The Independent Broadcasters of Ireland (IBI) painted a stark picture for the future of independent radio in Ireland today in a presentation to the Joint Oireachtas Committee on Communications.
John Purcell, Chairman of the IBI said “Next week marks 25 years since the first independent radio station went on air. The broadcasting landscape has been transformed and enriched with the licensing of over 34 independent radio stations across Ireland and over 2.5 million people tune into independent radio on a daily basis. Today close to 1500 people are employed in 34 independent radio stations and the sector is a vital economic and social contributor to the fabric of Ireland”.
“Public service broadcasting underpins the service we provide to our listeners throughout the 26 counties of Ireland and we’ve been campaigning for more than 10 years for this to be recognised by Government. The previous Minister for Communications, Minister Rabbitte recognised the Public Service role of our members but did absolutely nothing to change the current funding structures which sees RTE received taxpayers money supposedly to pay for the public service it provides, but in reality the license fee has been propping up the loss making 2FM – a pop station with absolutely no public service remit – to the tune of some €12 million.”, he said.
Mr. Purcell said; “The reality is that all decisions in relation to broadcasting in Ireland are viewed through the lens of protecting RTÉ and most worrying for our members is the fact that the new Minister for Communications, coming from an RTÉ background, may continue this policy. We sincerely hope that this is not the case and that Minister White will show the courage and vision lacking in his predecessors to implement real change and secure the future of Ireland’s independent broadcasting sector”.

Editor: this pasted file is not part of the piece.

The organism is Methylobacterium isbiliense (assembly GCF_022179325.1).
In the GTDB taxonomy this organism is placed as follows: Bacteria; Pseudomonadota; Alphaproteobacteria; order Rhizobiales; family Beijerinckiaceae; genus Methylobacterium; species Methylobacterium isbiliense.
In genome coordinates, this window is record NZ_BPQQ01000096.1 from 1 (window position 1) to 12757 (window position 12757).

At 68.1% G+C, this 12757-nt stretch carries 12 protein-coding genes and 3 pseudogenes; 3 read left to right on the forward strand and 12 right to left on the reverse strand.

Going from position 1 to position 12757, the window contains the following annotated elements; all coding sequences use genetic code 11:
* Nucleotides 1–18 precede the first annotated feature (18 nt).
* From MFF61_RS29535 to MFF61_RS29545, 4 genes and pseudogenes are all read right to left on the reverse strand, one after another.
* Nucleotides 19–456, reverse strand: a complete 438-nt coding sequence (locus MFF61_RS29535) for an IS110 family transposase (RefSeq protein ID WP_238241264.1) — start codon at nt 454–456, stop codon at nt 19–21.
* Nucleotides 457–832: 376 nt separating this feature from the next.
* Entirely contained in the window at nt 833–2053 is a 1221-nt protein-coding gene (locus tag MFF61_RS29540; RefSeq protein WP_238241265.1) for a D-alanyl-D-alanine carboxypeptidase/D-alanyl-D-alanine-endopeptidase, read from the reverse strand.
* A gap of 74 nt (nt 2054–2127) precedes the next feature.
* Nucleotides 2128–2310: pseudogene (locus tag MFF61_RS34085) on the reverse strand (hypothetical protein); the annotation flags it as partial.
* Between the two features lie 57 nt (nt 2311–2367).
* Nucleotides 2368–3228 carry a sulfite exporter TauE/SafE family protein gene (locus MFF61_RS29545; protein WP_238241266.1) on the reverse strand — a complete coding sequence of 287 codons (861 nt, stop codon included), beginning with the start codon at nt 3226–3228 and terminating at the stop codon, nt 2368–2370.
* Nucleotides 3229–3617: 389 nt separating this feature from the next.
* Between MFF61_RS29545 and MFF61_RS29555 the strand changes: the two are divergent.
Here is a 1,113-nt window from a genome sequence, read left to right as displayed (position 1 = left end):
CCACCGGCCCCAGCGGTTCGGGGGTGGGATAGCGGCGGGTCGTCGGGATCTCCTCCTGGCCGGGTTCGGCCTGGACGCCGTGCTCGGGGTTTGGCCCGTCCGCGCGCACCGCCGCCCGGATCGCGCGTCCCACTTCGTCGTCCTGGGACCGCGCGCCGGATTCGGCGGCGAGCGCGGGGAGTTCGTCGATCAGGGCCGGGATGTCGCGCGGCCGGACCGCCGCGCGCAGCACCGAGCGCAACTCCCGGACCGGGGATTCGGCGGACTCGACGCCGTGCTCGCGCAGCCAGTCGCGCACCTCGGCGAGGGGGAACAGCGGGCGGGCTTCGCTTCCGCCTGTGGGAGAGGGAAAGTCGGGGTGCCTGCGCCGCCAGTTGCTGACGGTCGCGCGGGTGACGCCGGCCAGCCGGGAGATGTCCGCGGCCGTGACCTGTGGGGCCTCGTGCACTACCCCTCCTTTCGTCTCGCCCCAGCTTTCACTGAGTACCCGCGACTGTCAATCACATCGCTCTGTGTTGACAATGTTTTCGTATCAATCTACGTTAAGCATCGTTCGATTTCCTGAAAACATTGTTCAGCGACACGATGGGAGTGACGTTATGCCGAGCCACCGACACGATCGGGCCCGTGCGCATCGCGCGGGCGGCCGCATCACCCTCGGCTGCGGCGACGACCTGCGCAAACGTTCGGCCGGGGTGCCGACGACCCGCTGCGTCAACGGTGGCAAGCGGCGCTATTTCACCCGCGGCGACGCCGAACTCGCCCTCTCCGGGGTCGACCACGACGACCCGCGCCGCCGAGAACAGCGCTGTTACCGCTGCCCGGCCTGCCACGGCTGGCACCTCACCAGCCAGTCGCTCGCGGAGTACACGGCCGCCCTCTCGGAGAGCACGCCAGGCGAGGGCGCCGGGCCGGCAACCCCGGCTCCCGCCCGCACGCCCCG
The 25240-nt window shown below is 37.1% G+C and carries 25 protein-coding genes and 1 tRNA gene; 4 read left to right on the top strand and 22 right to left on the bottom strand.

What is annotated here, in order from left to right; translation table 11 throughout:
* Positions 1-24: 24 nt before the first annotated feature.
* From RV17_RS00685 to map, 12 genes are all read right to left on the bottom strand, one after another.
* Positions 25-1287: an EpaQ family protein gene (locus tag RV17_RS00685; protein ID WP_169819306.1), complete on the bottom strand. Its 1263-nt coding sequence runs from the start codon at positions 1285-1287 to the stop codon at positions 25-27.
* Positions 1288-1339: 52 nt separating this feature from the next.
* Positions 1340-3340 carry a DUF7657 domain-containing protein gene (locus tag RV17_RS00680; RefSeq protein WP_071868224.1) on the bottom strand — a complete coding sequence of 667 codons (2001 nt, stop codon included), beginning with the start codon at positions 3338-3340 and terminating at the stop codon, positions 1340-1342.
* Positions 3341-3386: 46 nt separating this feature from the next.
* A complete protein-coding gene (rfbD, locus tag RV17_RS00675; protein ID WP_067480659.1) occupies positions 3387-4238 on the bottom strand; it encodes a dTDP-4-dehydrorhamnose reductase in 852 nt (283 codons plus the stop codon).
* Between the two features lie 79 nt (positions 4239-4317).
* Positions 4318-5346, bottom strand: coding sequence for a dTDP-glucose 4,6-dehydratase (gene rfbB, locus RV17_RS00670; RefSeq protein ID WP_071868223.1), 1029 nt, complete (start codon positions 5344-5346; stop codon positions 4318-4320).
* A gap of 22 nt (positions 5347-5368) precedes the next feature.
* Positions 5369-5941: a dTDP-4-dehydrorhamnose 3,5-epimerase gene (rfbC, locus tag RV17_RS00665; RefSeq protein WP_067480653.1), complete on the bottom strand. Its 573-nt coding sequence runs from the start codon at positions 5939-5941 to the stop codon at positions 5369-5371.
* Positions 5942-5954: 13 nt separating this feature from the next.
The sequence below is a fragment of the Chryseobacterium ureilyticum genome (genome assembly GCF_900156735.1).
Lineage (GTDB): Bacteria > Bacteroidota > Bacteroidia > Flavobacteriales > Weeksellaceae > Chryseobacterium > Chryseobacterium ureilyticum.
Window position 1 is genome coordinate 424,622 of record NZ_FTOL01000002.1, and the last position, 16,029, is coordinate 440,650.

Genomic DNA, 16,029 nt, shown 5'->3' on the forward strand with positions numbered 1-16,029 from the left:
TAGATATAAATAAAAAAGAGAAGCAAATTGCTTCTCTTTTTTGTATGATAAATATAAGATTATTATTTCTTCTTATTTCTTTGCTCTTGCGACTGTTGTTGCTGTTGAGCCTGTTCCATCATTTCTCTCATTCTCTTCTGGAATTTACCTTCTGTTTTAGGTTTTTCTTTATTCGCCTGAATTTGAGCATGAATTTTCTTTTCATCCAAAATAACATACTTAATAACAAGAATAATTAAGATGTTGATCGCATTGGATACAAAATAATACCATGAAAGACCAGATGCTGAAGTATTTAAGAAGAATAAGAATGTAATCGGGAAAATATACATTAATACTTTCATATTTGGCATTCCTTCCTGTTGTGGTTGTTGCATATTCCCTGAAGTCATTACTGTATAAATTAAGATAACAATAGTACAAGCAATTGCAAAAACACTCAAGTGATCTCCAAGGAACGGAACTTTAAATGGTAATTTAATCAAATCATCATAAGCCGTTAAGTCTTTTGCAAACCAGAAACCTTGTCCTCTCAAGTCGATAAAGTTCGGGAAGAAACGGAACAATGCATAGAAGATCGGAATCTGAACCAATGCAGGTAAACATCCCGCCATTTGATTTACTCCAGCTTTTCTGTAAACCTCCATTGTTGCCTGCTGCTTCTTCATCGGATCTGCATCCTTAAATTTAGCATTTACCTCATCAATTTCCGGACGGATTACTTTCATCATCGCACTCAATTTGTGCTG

“Political inaction is the greatest threat. It is no use for the Government or indeed politicians to pay ‘lip service’ to the need for a strong and vibrant independent broadcasting sector. We’re now at a crossroads where decisions taken at Government will greatly impact on the future of our sector. If we do not see a fair distribution of the money raised by the new Public Service Broadcasting Charge to the independent sector then the future for radio in Ireland is very bleak. We can expect rationalisation, consolidation and the loss of local programming which has increased the diversity and plurality of voices on Ireland’s airwaves and makes radio in Ireland unique throughout Europe. The number of people listening to radio in Ireland is higher than in any other country in the EU and there is no doubt that this is directly attributable to the local service programming provided by IBI members”.
“The introduction of the new Public Service Broadcasting Charge, which will replace the current TV licence gives a unique opportunity for Minister White to decide how we define and fund public service broadcasting in the future”, said Mr Purcell.
“Additional revenue raised by the new public service broadcasting charge should be allocated to both Independent broadcasters and some to the state broadcaster to support public service programming. This would be a win-win for everyone in radio. The new charge cannot be seen as a straight replacement of the current licence fee and used to prop up the state broadcaster to the detriment of independent broadcasters”.
Mr. Purcell said that the IBI had presented detailed proposals for how the Public Service Broadcasting Fund might operate for the benefit of both the State and Independent broadcasters to the Department of Communications and has sought an urgent meeting with the Minister White to discuss these proposals.
“The commercial mandate of RTÉ needs to be examined. It is an absolute disgrace that state broadcaster has been allowed to ‘have its cake and eat it’ for so long, enjoying both commercial revenues and a taxpayers’ subsidy through the licence fee. It is an untenable situation which cannot continue and the Independent Broadcasters of Ireland is at a loss to understand why this particular nettle has not been grasped long ago.
“A strong independent broadcasting sector is fundamental to our democratic society and it is in everyone’s interest that we now build on the fantastic achievements of the last 25 years so that we have a strong Independent sector and a strong State broadcaster for the benefit of all radio listeners for the next 25 years”, he said.